Jesse French

 


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Jesse French Junior Model 8 TRF

This TRF came dead.  It received the full restoration.  Two tubes are bad.  One 24 and one 45.  The longer the antenna the more sensitive it is.  The speaker could use a re-coning.  

The power supply put out way over 440 volts on warm up.  Dry polypropylene capacitors rated to 630 volts were used.  Data can be found on Riders 2-1 and 2-2 and Nostalgia Air

See the pictures below:

 

IMG_6518.JPG (1072656 bytes)

The filter caps leaked (on the left) the pitch out. This cap has been abandoned in place. 

IMG_6474.JPG (198735 bytes)

It came with tubes but no tube shields.  I wiped this chassis with mineral spirits.  It cleaned up a little bit. 

IMG_6473.JPG (209742 bytes)

Un-restored.

IMG_6475.JPG (191888 bytes) IMG_6476.JPG (221387 bytes)

Crispy Critters under the shield cans.

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IMG_6479.JPG (218089 bytes) IMG_6480.JPG (211387 bytes) IMG_6481.JPG (182411 bytes)
As I trace the schematic I labeled the components.
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IMG_6488.JPG (182514 bytes) IMG_6490.JPG (992116 bytes)

Gutted in the chassis.

IMG_6491.JPG (984222 bytes)

Replacement capacitors

IMG_6492.JPG (2527556 bytes)

More parts labels. 

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Left most cap is one of the filter caps.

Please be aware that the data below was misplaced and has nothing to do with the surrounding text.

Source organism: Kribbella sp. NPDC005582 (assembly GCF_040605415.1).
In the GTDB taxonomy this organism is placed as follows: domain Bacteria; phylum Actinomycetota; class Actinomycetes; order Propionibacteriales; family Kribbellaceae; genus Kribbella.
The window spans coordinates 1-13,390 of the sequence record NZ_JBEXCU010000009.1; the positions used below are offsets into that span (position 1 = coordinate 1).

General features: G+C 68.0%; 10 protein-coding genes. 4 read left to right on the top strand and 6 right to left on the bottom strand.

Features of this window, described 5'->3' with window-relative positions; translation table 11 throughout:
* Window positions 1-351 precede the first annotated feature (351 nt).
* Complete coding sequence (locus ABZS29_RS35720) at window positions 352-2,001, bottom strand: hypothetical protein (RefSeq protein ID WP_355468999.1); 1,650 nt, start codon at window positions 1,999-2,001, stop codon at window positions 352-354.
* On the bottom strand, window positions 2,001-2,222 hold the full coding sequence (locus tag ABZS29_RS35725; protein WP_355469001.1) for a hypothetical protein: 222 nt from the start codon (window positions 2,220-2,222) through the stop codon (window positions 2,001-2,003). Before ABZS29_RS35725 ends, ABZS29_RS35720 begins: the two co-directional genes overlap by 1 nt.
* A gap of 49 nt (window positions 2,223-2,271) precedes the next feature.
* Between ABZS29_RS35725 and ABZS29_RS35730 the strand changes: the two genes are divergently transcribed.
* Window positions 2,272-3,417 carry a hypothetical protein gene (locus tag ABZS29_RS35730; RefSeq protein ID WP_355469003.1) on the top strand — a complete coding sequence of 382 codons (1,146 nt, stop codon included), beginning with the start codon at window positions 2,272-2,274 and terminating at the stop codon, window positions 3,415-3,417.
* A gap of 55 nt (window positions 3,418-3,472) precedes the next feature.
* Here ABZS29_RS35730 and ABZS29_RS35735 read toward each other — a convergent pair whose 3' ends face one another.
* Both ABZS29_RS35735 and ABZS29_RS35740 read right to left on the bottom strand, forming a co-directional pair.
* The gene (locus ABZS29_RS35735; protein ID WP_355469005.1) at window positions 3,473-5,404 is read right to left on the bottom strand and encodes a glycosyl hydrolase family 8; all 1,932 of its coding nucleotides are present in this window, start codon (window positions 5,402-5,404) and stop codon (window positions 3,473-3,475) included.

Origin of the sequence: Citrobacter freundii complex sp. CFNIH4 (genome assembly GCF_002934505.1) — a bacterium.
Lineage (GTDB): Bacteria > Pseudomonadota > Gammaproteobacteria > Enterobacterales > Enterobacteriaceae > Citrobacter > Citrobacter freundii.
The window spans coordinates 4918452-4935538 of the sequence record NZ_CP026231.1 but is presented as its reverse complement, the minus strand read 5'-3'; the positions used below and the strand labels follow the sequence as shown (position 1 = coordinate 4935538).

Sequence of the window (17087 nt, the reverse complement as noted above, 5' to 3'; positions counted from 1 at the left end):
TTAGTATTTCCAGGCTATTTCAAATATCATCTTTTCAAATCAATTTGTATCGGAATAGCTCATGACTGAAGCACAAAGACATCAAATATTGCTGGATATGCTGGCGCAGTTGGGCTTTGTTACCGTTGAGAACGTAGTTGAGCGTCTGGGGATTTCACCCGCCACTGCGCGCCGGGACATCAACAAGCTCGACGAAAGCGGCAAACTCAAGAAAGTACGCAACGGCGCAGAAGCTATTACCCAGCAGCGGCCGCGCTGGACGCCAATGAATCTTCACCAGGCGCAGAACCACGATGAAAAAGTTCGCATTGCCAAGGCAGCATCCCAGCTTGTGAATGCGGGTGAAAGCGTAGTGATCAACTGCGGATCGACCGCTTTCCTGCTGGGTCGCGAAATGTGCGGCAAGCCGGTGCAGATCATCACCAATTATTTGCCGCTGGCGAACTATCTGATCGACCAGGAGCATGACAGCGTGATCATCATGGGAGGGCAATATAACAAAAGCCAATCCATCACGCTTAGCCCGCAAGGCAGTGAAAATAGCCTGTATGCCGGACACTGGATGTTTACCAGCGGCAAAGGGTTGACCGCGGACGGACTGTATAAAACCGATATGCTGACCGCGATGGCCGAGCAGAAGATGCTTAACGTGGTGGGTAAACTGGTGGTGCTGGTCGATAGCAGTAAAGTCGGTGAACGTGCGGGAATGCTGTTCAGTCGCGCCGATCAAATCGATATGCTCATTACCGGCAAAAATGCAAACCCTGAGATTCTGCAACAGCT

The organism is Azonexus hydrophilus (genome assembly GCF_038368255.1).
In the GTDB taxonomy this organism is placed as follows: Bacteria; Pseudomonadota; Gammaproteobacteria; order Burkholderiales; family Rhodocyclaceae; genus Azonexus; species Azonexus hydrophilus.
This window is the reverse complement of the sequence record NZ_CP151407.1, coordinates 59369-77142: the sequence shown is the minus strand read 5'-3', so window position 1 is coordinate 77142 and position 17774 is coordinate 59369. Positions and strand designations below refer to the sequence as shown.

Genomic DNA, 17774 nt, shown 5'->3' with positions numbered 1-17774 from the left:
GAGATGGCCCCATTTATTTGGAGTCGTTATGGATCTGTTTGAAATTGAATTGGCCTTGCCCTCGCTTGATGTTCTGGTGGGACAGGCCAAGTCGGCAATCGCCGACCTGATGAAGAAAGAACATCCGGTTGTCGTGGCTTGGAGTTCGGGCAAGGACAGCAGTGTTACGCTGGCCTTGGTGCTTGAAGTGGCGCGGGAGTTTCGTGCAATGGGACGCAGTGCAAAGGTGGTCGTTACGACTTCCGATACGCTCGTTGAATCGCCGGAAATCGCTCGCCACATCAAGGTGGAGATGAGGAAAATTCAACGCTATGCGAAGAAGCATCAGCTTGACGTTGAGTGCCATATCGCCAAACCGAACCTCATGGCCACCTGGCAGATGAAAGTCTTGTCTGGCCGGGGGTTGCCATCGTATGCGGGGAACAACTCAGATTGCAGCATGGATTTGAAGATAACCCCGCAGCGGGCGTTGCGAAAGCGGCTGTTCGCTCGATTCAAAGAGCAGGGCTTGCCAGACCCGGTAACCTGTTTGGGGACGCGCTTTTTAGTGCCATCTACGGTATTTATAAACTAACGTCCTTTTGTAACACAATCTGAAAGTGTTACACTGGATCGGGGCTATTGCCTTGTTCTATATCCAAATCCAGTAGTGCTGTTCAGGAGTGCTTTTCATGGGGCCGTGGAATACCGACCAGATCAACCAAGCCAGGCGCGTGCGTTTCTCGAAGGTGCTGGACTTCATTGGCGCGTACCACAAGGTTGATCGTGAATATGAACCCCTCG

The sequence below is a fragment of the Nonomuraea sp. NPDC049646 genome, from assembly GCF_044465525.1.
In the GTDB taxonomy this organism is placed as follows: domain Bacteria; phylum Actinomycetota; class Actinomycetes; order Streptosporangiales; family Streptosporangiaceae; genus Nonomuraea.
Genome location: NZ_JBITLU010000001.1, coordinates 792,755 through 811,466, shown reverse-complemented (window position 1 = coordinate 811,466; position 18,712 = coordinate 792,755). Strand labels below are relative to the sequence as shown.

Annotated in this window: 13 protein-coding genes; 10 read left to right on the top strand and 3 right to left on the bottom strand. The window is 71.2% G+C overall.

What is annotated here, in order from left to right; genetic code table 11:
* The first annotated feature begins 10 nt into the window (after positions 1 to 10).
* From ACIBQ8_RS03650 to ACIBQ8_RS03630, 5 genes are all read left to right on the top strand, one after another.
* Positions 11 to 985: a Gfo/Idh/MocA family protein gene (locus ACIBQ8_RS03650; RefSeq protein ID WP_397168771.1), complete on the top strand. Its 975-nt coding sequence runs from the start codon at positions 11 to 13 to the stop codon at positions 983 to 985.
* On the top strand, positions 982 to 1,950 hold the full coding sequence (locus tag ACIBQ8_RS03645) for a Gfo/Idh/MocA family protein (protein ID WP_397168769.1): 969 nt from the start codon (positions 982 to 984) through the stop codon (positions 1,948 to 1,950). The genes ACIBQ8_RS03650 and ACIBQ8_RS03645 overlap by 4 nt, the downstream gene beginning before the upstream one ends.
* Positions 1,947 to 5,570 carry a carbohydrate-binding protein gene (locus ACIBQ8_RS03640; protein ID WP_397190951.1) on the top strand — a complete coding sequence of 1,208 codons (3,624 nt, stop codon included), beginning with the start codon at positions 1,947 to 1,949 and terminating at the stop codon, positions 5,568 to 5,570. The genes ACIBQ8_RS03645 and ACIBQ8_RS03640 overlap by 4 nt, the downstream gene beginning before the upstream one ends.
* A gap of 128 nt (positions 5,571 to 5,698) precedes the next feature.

IMG_6519.JPG (1027943 bytes)

Running and playing loud!

IMG_6520.JPG (976906 bytes) Two speaker leads were open.  All replaced. IMG_6521.JPG (1194189 bytes)

This cone is dry.  I mended the splits with tea bag paper and flexible black cement. 

No tube shields came with this chassis.  A TRF needs all shields in place for proper function. IMG_6522.JPG (866956 bytes) Can you guess what material I used for the shields?  The handy owner can replace these shields with originals....once we find some.

These are Two inches diameter at the base. 

dial.JPG (248917 bytes)

The ink is water soluble.  I tested it on the part number.  

DO NOT CLEAN!

 

 

Tube Numbers

The tube numbers on the schematic are three digits.  I have two digit replacement tubes.  Two were dead in this radio, 224 and 245.  I used a 24A and a 45.  I was curios as to the nomenclature of tubes in 1932 the year of this radio.   So I posted the question "What is the difference between a 24 and a 224 and 24A? Likewise for the 245 audio tube."

 The following is part of the discussion on news:rec.antiques.radio+phono Usenet group. Credit for this great information is from "Hank".

You're looking both at a nomenclature change ca. 1932 and, in the case
of the 24, a design change for the tube.

I'll deal with nomenclature first. In the 1920's, tube types were
designated by base type, and three digits, beginning with a single
manufacturer identification digit. Thus, an 80 rectifier was
originally (1927) a UX-280. "UX" is a 4-pin plug base, and the
initial "2" is "RCA design." Note that until 1928, RCA was a patent
pool holding patents for Westinghouse and GE and (originally)